short sweetening

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short sweetening (uncountable)

  1. (Southern US, Midland US) Sugar.
    • 1898, Ben LaBree (editor), Camp Fires of the Confederacy, page 405:
      He was a little taller than a hogshead of sugar, but not quite so round, consequently when his head and hands were at the bottom of the hogshead, into which he had slipped while surreptitiously filling his haversack with short sweetening, his feet hanging over the top, gave unimpeachable evidence of his whereabouts.
    • 1959, Leonard W. Roberts, “Jim Couch, His Family Story”, in Up Cutshin & down Greasy: folkways of a Kentucky mountain family, page 8:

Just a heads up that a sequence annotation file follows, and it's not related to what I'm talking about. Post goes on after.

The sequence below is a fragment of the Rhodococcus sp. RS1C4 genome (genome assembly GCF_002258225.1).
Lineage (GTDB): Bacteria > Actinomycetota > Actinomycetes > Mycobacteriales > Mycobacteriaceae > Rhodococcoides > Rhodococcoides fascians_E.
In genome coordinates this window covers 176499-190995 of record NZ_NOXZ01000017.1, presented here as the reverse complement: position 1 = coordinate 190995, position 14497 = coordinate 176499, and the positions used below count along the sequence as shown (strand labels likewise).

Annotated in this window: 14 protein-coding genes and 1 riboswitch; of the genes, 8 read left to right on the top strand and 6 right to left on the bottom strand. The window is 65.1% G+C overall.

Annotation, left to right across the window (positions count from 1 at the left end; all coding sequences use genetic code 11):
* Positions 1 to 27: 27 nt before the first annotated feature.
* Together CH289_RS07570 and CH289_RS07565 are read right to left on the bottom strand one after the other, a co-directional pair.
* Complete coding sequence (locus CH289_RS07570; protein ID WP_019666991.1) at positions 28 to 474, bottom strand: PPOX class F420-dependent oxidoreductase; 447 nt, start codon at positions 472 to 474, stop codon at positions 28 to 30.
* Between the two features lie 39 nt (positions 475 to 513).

Made our molasses into long sweetening and tapped the sugartrees for short sweetening.
    • 1986, Elizabeth Silverthorne, Plantation life in Texas:
      Sorghum and sugarcane provided molasses and sugar. The slaves called syrup "long sweetening" and sugar "short sweetening." Their sweetening was more often long than short.
    • 1999, Rhoda C. Ellison, Bibb County, Alabama: The First Hundred Years, page 51:
      Even at the end of the century, a country hostess might inquire, on serving coffee, if the guest preferred "long or short sweetening."

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